There were several questions as to the date of a fire which took place at the restaurant, and a question whether a man named by the prosecutor had been record owner. These matters were left unresolved, but this was, of course, cross-examination.
We do not read the record with the innuendo asserted by defense counsel. Dichiarinte's counsel says: "It was merely an attempt to brand Dichiarinte as a false friend, a lying unscrupulous businessman who would deliberately bankrupt a business and commit arson in order to fraudulently obtain insurance proceeds." Mastro's present counsel says: "From the cross examination, the jury was left with the impression that Mastro had been involved in some shady financial acquisition of a restaurant which was burned to collect the insurance, and that Mastro was involved in an arson and insurance fraud."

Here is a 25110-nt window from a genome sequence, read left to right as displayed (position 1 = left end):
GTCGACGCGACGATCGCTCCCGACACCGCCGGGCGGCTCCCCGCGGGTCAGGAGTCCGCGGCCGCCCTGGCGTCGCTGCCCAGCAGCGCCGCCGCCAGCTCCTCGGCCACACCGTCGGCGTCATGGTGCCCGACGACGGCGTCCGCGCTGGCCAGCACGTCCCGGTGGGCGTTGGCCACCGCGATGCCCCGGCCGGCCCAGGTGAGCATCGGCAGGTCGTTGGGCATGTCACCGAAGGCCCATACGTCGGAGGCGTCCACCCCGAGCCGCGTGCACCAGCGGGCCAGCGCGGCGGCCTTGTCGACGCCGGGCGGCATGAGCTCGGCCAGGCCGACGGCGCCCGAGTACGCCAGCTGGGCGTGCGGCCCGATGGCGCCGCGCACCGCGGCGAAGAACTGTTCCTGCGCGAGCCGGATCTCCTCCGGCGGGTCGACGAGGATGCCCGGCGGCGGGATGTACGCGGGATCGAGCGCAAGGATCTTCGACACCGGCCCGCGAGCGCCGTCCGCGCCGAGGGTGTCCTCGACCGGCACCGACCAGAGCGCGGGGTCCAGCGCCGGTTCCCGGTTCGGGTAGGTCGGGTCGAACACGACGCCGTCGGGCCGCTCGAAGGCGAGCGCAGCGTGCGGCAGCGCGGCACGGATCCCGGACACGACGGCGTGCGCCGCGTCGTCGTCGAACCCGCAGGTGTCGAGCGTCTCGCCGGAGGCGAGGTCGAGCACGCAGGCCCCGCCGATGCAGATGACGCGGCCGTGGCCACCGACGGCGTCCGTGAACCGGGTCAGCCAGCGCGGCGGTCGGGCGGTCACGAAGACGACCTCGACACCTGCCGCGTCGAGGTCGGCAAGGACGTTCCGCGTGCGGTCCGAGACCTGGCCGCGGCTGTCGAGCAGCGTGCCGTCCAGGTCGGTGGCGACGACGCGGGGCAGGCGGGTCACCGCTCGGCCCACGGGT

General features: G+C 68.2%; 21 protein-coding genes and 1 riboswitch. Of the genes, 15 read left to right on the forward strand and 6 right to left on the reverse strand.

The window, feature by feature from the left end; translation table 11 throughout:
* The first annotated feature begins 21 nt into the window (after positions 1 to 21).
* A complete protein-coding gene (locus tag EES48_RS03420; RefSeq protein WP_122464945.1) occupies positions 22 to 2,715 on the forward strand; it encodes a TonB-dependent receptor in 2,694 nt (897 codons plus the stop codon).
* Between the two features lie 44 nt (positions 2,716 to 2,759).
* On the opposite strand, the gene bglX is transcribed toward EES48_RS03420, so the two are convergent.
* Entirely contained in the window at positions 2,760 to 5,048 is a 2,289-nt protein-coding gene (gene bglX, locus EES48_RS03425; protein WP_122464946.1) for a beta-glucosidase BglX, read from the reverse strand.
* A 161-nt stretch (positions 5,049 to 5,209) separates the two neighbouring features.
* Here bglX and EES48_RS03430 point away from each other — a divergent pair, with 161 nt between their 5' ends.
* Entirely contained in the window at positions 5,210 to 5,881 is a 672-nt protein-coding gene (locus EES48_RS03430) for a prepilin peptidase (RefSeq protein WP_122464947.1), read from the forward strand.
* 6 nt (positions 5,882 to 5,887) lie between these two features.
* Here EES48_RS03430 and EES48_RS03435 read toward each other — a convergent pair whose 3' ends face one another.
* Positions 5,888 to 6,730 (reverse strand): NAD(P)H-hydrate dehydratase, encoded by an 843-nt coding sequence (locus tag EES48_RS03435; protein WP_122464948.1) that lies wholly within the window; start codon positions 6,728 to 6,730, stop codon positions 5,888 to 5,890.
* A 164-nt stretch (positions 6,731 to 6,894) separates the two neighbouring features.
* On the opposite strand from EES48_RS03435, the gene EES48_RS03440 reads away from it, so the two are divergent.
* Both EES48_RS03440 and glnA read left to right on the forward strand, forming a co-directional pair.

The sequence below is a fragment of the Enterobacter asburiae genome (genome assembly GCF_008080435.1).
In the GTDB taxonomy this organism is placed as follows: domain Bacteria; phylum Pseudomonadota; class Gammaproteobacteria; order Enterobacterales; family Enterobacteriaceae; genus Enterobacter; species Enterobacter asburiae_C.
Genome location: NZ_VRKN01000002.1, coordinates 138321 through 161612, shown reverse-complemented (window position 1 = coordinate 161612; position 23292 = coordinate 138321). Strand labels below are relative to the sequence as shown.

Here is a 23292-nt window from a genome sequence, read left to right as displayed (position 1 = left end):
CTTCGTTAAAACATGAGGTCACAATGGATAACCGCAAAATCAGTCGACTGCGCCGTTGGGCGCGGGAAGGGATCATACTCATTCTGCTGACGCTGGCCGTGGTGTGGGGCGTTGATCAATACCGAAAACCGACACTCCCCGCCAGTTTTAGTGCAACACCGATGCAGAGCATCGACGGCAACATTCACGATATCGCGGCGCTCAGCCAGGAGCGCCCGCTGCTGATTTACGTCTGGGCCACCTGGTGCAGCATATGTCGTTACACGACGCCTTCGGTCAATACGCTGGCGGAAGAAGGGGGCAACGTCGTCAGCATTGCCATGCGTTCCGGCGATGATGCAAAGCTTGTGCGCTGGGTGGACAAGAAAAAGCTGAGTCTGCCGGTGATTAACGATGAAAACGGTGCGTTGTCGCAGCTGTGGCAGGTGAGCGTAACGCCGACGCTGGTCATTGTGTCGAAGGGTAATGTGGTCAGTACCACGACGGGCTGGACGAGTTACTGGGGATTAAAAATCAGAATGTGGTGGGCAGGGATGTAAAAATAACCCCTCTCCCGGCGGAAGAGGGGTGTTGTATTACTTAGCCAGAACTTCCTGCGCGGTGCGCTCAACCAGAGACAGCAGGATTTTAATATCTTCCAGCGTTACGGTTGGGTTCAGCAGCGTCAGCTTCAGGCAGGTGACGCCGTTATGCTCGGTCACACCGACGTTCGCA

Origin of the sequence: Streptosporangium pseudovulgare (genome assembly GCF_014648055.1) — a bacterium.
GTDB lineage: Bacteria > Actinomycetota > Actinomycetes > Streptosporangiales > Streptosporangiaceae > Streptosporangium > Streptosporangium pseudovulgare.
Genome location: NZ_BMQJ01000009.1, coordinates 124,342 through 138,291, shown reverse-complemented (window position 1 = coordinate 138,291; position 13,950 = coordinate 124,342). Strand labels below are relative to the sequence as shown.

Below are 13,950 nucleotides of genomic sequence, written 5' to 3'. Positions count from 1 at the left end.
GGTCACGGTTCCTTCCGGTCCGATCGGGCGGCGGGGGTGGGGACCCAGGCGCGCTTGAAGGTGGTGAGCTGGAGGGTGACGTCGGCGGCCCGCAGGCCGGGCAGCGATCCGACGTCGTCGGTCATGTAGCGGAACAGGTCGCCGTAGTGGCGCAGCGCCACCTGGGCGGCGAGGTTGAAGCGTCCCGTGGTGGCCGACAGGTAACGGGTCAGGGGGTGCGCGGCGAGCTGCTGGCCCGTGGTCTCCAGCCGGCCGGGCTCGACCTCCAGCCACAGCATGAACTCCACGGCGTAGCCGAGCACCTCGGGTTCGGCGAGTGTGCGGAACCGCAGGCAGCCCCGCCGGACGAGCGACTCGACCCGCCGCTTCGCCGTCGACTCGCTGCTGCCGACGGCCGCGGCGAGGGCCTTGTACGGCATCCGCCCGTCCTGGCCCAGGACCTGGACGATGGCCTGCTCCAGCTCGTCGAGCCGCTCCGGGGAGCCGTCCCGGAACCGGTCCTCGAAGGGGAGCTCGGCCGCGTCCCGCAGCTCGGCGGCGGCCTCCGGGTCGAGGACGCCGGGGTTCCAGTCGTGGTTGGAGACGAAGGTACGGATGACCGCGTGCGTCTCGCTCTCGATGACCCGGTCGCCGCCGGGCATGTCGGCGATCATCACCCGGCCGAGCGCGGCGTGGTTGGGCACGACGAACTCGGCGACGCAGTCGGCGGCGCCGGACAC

Instruction on credibility.
Defendants made timely objections to the instruction on credibility.
The court told the jury: "Every witness is presumed to speak the truth, but this presumption may be outweighed by the manner in which he testifies, by the character of the witness, that is, by the character of the testimony given, or by contradictory evidence." After detailing a number of elements to be considered with respect to each witness' testimony, the court said, "If you find that the presumption of truthfulness to be outweighed as to any witness, then you will give the testimony of that witness such credibility, if any, as you think it deserves."